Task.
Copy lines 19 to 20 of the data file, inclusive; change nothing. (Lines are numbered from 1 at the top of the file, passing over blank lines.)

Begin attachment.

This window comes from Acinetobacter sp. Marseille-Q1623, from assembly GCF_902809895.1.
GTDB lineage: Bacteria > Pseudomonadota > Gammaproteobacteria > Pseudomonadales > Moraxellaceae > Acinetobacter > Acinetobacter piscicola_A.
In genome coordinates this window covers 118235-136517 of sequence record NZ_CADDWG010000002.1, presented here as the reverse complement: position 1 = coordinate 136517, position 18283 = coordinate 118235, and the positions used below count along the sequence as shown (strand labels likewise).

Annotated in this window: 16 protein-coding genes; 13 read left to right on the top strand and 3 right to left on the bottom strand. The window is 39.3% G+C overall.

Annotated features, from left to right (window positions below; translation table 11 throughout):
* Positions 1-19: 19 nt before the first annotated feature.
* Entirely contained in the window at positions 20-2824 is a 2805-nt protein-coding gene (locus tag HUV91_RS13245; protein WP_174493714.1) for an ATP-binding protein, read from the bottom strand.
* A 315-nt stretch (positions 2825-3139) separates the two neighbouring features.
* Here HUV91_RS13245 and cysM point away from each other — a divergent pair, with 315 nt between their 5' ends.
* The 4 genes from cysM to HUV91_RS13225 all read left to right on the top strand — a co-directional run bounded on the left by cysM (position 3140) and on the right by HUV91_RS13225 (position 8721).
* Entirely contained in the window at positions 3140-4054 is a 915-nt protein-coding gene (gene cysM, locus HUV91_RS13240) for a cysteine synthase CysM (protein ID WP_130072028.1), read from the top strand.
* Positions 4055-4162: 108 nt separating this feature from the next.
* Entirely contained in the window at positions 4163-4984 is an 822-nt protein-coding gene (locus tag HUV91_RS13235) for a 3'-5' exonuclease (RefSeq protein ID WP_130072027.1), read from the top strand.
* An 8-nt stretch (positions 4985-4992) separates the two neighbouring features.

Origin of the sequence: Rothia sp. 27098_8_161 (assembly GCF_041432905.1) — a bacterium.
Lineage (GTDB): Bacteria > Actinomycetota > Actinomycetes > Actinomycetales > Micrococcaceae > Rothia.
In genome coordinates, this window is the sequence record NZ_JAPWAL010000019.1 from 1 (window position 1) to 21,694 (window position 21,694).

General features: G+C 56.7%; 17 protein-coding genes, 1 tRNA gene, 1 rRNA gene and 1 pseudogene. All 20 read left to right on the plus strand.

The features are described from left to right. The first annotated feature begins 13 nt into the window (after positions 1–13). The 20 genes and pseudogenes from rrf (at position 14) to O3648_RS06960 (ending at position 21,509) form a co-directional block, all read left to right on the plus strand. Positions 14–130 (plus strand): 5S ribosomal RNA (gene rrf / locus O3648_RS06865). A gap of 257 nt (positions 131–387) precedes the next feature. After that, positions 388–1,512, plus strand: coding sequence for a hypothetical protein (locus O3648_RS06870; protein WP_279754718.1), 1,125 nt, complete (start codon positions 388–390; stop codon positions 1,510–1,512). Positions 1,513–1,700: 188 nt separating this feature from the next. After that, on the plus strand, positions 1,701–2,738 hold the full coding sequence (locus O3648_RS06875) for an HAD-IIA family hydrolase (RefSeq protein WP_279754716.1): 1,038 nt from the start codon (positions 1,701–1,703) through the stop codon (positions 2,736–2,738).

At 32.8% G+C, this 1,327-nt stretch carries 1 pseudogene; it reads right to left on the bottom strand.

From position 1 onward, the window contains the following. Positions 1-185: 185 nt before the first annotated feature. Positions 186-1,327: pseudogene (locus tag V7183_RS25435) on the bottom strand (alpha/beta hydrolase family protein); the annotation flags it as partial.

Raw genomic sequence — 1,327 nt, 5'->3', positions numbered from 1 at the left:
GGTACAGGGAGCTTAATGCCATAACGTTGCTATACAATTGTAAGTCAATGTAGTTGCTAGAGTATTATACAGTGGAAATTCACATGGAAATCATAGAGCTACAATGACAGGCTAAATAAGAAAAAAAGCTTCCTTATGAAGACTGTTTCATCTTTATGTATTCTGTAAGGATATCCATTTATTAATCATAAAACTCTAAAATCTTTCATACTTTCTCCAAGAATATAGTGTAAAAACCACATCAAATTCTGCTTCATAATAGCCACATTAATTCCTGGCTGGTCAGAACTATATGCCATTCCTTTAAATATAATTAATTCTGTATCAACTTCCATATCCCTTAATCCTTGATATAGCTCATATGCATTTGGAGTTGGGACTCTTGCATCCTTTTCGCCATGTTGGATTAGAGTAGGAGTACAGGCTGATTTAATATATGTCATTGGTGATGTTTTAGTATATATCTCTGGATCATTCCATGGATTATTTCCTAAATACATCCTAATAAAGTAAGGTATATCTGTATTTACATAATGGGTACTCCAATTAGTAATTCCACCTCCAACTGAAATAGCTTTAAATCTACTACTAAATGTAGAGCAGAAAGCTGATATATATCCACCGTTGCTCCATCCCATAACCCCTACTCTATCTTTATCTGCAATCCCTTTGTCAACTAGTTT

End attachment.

The features are described from left to right. The first annotated feature begins 13 nt into the window (after positions 1–13). The 20 genes and pseudogenes from rrf (at position 14) to O3648_RS06960 (ending at position 21,509) form a co-directional block, all read left to right on the plus strand. Positions 14–130 (plus strand): 5S ribosomal RNA (gene rrf / locus O3648_RS06865). A gap of 257 nt (positions 131–387) precedes the next feature. After that, positions 388–1,512, plus strand: coding sequence for a hypothetical protein (locus O3648_RS06870; protein WP_279754718.1), 1,125 nt, complete (start codon positions 388–390; stop codon positions 1,510–1,512). Positions 1,513–1,700: 188 nt separating this feature from the next. After that, on the plus strand, positions 1,701–2,738 hold the full coding sequence (locus O3648_RS06875) for an HAD-IIA family hydrolase (RefSeq protein WP_279754716.1): 1,038 nt from the start codon (positions 1,701–1,703) through the stop codon (positions 2,736–2,738).

At 32.8% G+C, this 1,327-nt stretch carries 1 pseudogene; it reads right to left on the bottom strand.